Most employees can now take up to five days unpaid leave to deal with family and domestic violence, with new provisions taking effect from the first full pay cycle after August 1.
The entitlement is available to national system employees covered by modern awards. Part-time and casual workers also have access to the full entitlement.
However, some agreement covered, award free and state system employees do not currently have access to the entitlement.
According to the Australian Institute of Health and Welfare report released in February, one in six women and one in 16 men have experienced physical and/or sexual violence by a partner since the age of 15.
However, employees may be reluctant to raise the issue with their employers due to concerns about retaining their job.
The leave can be taken for activities including (this list is not exhaustive):
- Relocating from a violent partner
- Attendance at Court cases
- Obtaining a restraining order
- Making arrangements such as child care.
CCI Employee Relations Advice Centre Manager Kendall Scott says employers should consider introducing a domestic violence leave policy and providing support to leadership and management teams on their respective obligations when it comes to implementation and management of the entitlement.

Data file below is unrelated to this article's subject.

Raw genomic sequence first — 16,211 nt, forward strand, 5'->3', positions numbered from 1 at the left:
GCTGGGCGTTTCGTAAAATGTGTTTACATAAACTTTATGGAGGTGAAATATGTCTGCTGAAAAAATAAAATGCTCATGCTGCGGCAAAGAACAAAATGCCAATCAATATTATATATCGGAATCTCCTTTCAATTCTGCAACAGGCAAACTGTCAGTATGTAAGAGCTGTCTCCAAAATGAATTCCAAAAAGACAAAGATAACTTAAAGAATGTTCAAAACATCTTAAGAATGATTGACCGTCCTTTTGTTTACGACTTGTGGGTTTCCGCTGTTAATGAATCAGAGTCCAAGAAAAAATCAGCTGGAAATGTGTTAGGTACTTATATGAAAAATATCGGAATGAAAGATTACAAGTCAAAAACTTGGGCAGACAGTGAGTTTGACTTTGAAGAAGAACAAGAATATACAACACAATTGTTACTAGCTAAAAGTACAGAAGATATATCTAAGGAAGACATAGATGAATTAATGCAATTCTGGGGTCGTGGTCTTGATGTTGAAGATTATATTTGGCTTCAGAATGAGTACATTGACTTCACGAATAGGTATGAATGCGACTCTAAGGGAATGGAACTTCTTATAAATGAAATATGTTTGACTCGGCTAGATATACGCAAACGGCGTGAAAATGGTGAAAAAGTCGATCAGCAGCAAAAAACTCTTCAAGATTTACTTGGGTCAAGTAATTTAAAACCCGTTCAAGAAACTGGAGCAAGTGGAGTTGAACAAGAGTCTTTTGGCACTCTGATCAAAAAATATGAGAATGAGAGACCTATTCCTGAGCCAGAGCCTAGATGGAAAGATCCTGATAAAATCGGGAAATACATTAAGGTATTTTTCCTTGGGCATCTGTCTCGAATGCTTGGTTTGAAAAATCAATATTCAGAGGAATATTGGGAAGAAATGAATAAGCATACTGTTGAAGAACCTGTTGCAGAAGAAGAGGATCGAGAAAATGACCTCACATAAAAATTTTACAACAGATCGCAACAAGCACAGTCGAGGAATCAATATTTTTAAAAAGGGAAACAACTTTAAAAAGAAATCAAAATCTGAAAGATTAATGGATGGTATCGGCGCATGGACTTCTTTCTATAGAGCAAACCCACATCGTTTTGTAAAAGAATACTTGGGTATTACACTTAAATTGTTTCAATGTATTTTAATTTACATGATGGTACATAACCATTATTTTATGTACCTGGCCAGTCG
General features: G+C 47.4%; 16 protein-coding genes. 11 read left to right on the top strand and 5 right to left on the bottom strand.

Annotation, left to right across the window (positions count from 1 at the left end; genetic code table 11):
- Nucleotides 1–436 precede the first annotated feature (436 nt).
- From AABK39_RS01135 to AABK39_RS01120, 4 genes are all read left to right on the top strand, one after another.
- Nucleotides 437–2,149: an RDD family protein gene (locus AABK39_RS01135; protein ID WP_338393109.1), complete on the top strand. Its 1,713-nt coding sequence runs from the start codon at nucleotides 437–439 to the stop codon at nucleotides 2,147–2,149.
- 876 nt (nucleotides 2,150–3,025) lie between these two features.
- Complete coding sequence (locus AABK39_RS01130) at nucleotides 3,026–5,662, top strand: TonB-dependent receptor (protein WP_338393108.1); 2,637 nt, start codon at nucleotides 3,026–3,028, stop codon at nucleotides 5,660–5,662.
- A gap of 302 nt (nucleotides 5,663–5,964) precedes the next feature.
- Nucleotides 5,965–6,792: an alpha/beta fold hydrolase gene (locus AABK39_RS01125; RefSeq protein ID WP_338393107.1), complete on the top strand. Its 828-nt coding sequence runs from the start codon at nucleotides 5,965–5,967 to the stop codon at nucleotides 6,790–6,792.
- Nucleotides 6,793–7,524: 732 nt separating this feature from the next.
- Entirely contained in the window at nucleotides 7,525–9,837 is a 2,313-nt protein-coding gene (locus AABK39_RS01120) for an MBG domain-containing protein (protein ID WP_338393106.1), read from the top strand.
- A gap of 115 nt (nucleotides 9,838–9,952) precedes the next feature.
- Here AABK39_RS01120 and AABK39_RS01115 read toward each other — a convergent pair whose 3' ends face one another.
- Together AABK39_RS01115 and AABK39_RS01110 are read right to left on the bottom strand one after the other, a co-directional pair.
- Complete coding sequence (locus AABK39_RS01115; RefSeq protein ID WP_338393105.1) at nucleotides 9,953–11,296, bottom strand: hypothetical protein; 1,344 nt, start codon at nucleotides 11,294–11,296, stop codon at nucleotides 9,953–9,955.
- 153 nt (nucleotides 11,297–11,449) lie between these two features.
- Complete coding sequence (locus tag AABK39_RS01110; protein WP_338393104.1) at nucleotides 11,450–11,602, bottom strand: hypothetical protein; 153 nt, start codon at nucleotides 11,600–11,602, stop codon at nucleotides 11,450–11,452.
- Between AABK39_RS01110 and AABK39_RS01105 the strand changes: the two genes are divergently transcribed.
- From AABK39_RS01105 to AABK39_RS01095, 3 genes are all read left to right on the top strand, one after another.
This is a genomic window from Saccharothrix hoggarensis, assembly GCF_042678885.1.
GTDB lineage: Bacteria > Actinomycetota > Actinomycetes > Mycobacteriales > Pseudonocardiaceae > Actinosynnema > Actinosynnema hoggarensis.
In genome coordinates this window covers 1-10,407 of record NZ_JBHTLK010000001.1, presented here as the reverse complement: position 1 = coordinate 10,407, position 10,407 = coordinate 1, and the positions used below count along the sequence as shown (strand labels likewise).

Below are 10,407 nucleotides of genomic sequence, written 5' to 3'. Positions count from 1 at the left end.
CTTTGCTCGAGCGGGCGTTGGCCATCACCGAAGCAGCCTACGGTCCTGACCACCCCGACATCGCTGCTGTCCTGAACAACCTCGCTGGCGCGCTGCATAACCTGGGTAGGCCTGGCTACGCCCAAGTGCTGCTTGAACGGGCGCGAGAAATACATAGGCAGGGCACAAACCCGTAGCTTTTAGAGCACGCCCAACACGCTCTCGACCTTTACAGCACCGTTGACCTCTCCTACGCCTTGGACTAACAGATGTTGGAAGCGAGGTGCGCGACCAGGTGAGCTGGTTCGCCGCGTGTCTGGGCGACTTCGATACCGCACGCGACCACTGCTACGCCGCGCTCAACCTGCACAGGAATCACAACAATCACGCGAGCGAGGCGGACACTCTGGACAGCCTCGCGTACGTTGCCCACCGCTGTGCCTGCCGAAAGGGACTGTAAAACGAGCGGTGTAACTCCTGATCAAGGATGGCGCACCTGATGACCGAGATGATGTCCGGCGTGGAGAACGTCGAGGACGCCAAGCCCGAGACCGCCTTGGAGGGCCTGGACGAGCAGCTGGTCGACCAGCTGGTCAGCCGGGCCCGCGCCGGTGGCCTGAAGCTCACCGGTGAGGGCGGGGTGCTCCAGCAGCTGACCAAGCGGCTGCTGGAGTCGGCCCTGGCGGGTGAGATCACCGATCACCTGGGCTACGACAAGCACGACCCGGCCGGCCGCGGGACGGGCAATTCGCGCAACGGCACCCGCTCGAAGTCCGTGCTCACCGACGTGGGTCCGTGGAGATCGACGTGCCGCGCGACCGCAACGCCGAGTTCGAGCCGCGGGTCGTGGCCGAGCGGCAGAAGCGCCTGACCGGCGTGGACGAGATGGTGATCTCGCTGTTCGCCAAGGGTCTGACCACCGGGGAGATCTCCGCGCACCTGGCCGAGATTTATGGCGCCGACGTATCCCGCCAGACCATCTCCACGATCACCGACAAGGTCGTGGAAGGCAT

“A good starting point for businesses is introducing a domestic violence leave policy so that staff are made aware of the entitlement and how they go about accessing the leave,” she says.
“If they are going to access it, this ultimately means their employer will become aware of what they are going through.
“Previously, employees only had the option of taking other forms of leave such as annual or personal leave, for example, and didn’t necessarily have to disclose their situation. The fact that those other forms of leave are still available to employees as an alternative, could form part of the conversation piece.”
“The entitlement is very new and as a result there is still very much a stigma attached to taking leave for this purposes that will take time to address. Having a clear and well communicated policy promoting the leave as something that is available and will be supported by the organisation will be really important in addressing these views.”
Scott says while employees can take other types of leave where they are experiencing family and domestic violence and wish to keep the matter private, this may not be practical.
“There may be long timeframes associated with accessing annual leave for example, whereas family and domestic violence leave can be accessed quickly. Employees also need to wait for paid leave to accrue whereas the entitlement to family and domestic violence leave is available up-front.”
CCI’s Employment Forms Guide will be updated in the coming fortnight to include a new Family and Domestic Violence Leave policy.
If an employee is impacted by family and domestic violence, employers should also consider their occupational health and safety obligations. This might include:
- Providing security to and from their car at the start and end of the working day
- Providing training and set protocols for frontline staff to deal with a perpetrator should they attempt to access work premises
- Consider whether phone calls need to be screened
- Offering access to an EAP, etc.
For phone advice on how to deal with domestic and family violence matters in the workplace contact CCI’s Employee Relations Advice Centre. Read more about CCI membership here.